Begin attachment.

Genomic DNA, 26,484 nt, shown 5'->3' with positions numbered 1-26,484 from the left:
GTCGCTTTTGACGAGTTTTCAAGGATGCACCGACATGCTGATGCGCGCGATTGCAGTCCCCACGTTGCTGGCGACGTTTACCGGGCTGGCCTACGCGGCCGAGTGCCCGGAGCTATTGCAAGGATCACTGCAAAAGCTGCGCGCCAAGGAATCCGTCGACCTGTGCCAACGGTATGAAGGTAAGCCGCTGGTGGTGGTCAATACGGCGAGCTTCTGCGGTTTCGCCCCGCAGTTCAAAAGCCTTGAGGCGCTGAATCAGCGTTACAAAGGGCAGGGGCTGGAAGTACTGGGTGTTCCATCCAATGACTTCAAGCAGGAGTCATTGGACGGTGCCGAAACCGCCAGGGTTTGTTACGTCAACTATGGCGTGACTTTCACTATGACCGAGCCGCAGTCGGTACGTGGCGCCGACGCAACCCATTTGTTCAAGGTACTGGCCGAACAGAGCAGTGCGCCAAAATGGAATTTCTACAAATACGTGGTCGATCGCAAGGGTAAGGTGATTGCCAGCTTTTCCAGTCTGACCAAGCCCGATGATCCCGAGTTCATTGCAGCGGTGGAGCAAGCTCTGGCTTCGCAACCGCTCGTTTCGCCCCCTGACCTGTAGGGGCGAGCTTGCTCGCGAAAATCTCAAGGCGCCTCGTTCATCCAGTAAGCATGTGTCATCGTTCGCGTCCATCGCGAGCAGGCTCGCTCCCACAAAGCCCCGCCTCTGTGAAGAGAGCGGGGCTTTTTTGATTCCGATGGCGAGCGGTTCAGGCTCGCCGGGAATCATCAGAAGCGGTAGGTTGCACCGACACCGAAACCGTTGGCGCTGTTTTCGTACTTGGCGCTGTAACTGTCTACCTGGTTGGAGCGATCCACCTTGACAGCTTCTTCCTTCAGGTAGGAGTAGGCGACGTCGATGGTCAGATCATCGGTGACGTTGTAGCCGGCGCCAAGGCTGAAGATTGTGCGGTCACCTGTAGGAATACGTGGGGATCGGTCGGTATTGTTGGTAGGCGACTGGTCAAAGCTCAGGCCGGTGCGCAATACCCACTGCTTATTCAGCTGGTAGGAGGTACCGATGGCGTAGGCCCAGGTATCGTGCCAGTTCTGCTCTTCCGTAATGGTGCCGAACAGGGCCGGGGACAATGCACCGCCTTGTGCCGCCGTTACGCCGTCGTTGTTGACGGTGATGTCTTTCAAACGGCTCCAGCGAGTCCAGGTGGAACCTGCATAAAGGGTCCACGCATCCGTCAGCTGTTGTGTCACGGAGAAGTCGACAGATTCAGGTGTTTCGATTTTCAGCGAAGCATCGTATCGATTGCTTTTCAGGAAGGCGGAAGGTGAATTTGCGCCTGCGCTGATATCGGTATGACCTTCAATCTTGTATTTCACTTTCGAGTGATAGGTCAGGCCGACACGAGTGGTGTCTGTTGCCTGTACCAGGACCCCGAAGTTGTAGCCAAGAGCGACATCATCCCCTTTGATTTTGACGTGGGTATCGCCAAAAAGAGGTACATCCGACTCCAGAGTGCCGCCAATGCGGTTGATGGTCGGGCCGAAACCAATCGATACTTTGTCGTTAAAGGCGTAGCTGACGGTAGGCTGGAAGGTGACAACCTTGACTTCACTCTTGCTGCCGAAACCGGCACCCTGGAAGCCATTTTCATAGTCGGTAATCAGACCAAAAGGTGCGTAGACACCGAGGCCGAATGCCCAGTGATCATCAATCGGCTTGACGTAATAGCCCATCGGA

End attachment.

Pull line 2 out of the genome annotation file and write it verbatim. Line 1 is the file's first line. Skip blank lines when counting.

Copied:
GTCGCTTTTGACGAGTTTTCAAGGATGCACCGACATGCTGATGCGCGCGATTGCAGTCCCCACGTTGCTGGCGACGTTTACCGGGCTGGCCTACGCGGCCGAGTGCCCGGAGCTATTGCAAGGATCACTGCAAAAGCTGCGCGCCAAGGAATCCGTCGACCTGTGCCAACGGTATGAAGGTAAGCCGCTGGTGGTGGTCAATACGGCGAGCTTCTGCGGTTTCGCCCCGCAGTTCAAAAGCCTTGAGGCGCTGAATCAGCGTTACAAAGGGCAGGGGCTGGAAGTACTGGGTGTTCCATCCAATGACTTCAAGCAGGAGTCATTGGACGGTGCCGAAACCGCCAGGGTTTGTTACGTCAACTATGGCGTGACTTTCACTATGACCGAGCCGCAGTCGGTACGTGGCGCCGACGCAACCCATTTGTTCAAGGTACTGGCCGAACAGAGCAGTGCGCCAAAATGGAATTTCTACAAATACGTGGTCGATCGCAAGGGTAAGGTGATTGCCAGCTTTTCCAGTCTGACCAAGCCCGATGATCCCGAGTTCATTGCAGCGGTGGAGCAAGCTCTGGCTTCGCAACCGCTCGTTTCGCCCCCTGACCTGTAGGGGCGAGCTTGCTCGCGAAAATCTCAAGGCGCCTCGTTCATCCAGTAAGCATGTGTCATCGTTCGCGTCCATCGCGAGCAGGCTCGCTCCCACAAAGCCCCGCCTCTGTGAAGAGAGCGGGGCTTTTTTGATTCCGATGGCGAGCGGTTCAGGCTCGCCGGGAATCATCAGAAGCGGTAGGTTGCACCGACACCGAAACCGTTGGCGCTGTTTTCGTACTTGGCGCTGTAACTGTCTACCTGGTTGGAGCGATCCACCTTGACAGCTTCTTCCTTCAGGTAGGAGTAGGCGACGTCGATGGTCAGATCATCGGTGACGTTGTAGCCGGCGCCAAGGCTGAAGATTGTGCGGTCACCTGTAGGAATACGTGGGGATCGGTCGGTATTGTTGGTAGGCGACTGGTCAAAGCTCAGGCCGGTGCGCAATACCCACTGCTTATTCAGCTGGTAGGAGGTACCGATGGCGTAGGCCCAGGTATCGTGCCAGTTCTGCTCTTCCGTAATGGTGCCGAACAGGGCCGGGGACAATGCACCGCCTTGTGCCGCCGTTACGCCGTCGTTGTTGACGGTGATGTCTTTCAAACGGCTCCAGCGAGTCCAGGTGGAACCTGCATAAAGGGTCCACGCATCCGTCAGCTGTTGTGTCACGGAGAAGTCGACAGATTCAGGTGTTTCGATTTTCAGCGAAGCATCGTATCGATTGCTTTTCAGGAAGGCGGAAGGTGAATTTGCGCCTGCGCTGATATCGGTATGACCTTCAATCTTGTATTTCACTTTCGAGTGATAGGTCAGGCCGACACGAGTGGTGTCTGTTGCCTGTACCAGGACCCCGAAGTTGTAGCCAAGAGCGACATCATCCCCTTTGATTTTGACGTGGGTATCGCCAAAAAGAGGTACATCCGACTCCAGAGTGCCGCCAATGCGGTTGATGGTCGGGCCGAAACCAATCGATACTTTGTCGTTAAAGGCGTAGCTGACGGTAGGCTGGAAGGTGACAACCTTGACTTCACTCTTGCTGCCGAAACCGGCACCCTGGAAGCCATTTTCATAGTCGGTAATCAGACCAAAAGGTGCGTAGACACCGAGGCCGAATGCCCAGTGATCATCAATCGGCTTGACGTAATAGCCCATCGGA